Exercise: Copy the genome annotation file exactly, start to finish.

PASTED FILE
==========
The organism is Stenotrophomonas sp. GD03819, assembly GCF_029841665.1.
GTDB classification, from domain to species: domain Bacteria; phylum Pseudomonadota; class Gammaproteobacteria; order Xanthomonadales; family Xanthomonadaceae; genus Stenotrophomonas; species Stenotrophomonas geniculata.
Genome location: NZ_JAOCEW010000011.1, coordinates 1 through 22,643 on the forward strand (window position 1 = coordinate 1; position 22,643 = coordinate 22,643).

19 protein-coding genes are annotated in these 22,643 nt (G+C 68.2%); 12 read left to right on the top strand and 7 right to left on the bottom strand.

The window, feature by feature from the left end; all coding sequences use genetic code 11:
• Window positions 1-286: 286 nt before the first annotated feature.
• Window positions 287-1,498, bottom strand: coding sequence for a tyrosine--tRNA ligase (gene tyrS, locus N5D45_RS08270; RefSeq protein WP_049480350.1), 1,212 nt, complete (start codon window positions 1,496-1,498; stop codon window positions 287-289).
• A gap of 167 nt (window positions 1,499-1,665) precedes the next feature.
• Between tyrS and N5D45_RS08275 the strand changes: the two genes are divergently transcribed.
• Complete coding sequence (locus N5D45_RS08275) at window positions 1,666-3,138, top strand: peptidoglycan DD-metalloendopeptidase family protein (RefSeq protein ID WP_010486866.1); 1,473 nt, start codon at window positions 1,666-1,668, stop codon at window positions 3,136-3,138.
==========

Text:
The organism is Stenotrophomonas sp. GD03819, assembly GCF_029841665.1.
GTDB classification, from domain to species: domain Bacteria; phylum Pseudomonadota; class Gammaproteobacteria; order Xanthomonadales; family Xanthomonadaceae; genus Stenotrophomonas; species Stenotrophomonas geniculata.
Genome location: NZ_JAOCEW010000011.1, coordinates 1 through 22,643 on the forward strand (window position 1 = coordinate 1; position 22,643 = coordinate 22,643).

19 protein-coding genes are annotated in these 22,643 nt (G+C 68.2%); 12 read left to right on the top strand and 7 right to left on the bottom strand.

The window, feature by feature from the left end; all coding sequences use genetic code 11:
• Window positions 1-286: 286 nt before the first annotated feature.
• Window positions 287-1,498, bottom strand: coding sequence for a tyrosine--tRNA ligase (gene tyrS, locus N5D45_RS08270; RefSeq protein WP_049480350.1), 1,212 nt, complete (start codon window positions 1,496-1,498; stop codon window positions 287-289).
• A gap of 167 nt (window positions 1,499-1,665) precedes the next feature.
• Between tyrS and N5D45_RS08275 the strand changes: the two genes are divergently transcribed.
• Complete coding sequence (locus N5D45_RS08275) at window positions 1,666-3,138, top strand: peptidoglycan DD-metalloendopeptidase family protein (RefSeq protein ID WP_010486866.1); 1,473 nt, start codon at window positions 1,666-1,668, stop codon at window positions 3,136-3,138.